I did a little reading about how the game came about. The designer is from Wisconsin, which is probably why I found the game at thrift. One of the things the publisher website encourages that the rules do not mention, and that we did not fully embrace, was treating the game almost as a storytelling game. It’s one thing to play numbers and beat numbers, but trying to weave a consistent story and calling on your real life experiences to give more depth to your excuses is where the magic is supposed to happen. I like the idea of that gameplay better than what we played, but I think many of the cards make that approach difficult by being too specific. Or by not giving us roles so we can create their stories. “Karen did it again!”

Our group often adds storytelling flavor to the games we play naturally, and Management Material: Information Technology didn’t bring out our creative sides, for whatever reason.

There are a number of things that I thought Management Material: Information Technology does well. One is that the back of the turn marker is an advertisement for the artist that did the illustrations. I thought that was a neat idea and great way to thank your artist (beyond paying them; always pay them). 

The turn marker is a computer that says "My turn"
The back of this card points you to the artist’s website

A lot of the humor was spot-on, and this game is aging now. IT will never be a theme that ages terribly well, but the humor will remain for those that were around at that time. And most of the references are still valid in this game, like blue screen of death, JAVA, translating technobabble, 404, etc. And I daresay the reference to sticky keyboards is evergreen.

The snarky concept of avoiding work in order to win is common in office-themed games. But I very much enjoyed the idea of weaponizing RECOGNITION. It would have been more humorous to me if the RECOGNITION was coming from us as fellow workers instead of always the boss.

Recognition cards show a gross boss winking at you giving thumbs up
Ah the price of general competence..

From a gameplay perspective I definitely have a few criticisms. I think there are better ways to accomplish the ability to make excuses than just highest number – maybe a combination of numbers and some other variable. There is an old game called Overpower that uses a nice, elegant concept that I think should be implemented elsewhere, as I think it was poorly executed. I used to play a homemade version using our role-playing characters, streamlined rules and proper balance years and years ago. An office version would be endless fun! But it would be more role-centric.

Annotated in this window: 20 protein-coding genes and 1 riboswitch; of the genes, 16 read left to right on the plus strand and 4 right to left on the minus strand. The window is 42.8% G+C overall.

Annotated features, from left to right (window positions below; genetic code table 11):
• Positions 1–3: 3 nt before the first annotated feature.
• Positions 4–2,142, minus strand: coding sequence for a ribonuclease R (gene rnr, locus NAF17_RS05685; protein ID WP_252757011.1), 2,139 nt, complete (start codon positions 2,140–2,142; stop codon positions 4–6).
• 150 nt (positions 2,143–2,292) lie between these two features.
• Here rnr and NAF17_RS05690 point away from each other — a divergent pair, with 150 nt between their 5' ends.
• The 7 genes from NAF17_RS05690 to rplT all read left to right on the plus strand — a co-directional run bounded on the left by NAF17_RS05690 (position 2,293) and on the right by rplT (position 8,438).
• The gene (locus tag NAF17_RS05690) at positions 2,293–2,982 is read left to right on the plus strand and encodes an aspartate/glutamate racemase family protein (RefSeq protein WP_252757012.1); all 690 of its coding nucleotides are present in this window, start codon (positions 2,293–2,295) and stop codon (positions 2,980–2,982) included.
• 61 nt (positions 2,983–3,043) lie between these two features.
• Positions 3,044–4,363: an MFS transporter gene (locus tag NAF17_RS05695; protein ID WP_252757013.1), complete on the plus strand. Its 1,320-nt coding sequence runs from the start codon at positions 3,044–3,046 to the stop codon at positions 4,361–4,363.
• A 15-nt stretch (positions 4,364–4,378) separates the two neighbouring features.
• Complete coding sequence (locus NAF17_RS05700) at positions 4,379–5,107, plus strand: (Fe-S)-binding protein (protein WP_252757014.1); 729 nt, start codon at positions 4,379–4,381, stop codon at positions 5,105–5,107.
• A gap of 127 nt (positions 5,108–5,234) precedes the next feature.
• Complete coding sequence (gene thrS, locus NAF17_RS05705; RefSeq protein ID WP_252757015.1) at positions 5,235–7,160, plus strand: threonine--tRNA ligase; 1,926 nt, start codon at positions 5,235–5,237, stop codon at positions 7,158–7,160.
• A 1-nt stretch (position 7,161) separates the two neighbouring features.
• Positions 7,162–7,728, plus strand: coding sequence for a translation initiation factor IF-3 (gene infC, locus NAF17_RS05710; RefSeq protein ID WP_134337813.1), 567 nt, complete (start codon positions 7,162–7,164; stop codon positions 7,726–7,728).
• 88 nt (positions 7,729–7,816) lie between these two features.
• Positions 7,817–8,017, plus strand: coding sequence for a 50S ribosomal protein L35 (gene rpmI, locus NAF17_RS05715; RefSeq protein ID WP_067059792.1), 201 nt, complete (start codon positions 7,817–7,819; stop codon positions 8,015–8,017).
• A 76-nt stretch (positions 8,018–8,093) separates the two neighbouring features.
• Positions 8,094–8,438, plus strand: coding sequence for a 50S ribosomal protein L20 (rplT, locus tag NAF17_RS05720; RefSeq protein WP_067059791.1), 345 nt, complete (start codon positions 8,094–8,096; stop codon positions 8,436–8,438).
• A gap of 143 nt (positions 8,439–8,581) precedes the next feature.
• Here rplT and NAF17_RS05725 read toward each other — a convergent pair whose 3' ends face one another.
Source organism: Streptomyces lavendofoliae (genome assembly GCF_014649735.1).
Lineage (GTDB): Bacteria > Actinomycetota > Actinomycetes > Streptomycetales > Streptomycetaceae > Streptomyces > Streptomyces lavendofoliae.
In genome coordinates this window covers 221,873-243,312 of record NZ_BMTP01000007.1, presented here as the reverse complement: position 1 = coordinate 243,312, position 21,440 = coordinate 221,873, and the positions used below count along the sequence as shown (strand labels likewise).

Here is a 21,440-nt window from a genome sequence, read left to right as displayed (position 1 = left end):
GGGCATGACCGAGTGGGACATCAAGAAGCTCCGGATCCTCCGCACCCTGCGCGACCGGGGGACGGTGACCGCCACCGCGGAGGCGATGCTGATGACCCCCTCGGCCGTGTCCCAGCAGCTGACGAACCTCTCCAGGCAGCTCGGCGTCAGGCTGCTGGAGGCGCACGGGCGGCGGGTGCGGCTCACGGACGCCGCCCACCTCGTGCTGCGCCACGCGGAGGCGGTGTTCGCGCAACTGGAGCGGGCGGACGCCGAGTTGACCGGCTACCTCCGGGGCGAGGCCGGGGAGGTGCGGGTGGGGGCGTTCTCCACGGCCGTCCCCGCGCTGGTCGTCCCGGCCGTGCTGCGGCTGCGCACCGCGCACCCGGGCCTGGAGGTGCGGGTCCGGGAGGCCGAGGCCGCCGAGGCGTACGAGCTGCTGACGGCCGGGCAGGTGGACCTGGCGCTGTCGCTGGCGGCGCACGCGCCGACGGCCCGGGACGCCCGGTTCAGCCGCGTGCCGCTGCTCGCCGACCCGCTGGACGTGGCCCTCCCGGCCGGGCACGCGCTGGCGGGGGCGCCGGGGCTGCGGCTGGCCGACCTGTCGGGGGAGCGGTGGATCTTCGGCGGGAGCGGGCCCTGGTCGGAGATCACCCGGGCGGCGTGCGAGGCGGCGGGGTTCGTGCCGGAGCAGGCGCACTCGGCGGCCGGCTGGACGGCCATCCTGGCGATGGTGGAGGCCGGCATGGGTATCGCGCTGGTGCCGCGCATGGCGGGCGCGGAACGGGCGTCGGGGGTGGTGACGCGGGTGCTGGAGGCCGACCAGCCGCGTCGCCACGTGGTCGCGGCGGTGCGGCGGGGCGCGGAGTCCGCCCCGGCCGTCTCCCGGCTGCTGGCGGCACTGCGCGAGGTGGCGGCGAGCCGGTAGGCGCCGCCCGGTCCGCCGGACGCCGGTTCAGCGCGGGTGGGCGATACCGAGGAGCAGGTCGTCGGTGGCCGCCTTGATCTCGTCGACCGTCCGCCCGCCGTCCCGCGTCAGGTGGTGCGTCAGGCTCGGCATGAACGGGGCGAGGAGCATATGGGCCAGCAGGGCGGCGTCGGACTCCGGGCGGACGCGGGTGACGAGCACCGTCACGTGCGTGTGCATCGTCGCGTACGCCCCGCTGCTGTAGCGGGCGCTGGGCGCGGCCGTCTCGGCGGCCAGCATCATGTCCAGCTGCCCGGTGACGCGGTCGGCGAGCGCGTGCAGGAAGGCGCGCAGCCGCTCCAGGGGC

Another challenge of Management Material: Information Technology is having players drop out of play. Then you have people just sitting around watching play, no longer participating.

In our play, I ended up shooting up the ranks pretty quickly due to a combination of bad luck and playing poorly at the beginning. I sat back with my glass of wine and watched John and Keri battle it out to avoid PROJECTs and make EXCUSEs. The EVENT cards played a huge role in extending this play. 

My project cards adding up to 33
This is what I bit off and chewed while everyone else played the game

I would estimate they played a little over half the game without me. Eventually Keri ran out of EXCUSEs and had to take on the PROJECT that pushed her over the edge into management (I assume I outranked her though as first loser) and John won the game!

play or pass

Pass. Management Material: Information Technology is good for a few giggles, but ultimately the game relies too much on humor. The replay-ability is not high, at least for us. And you are really just trying to play bigger numbers than your opponents, assuming you have not been knocked out of the game already. While I very much appreciate the humor, this game gets a pink slip from me.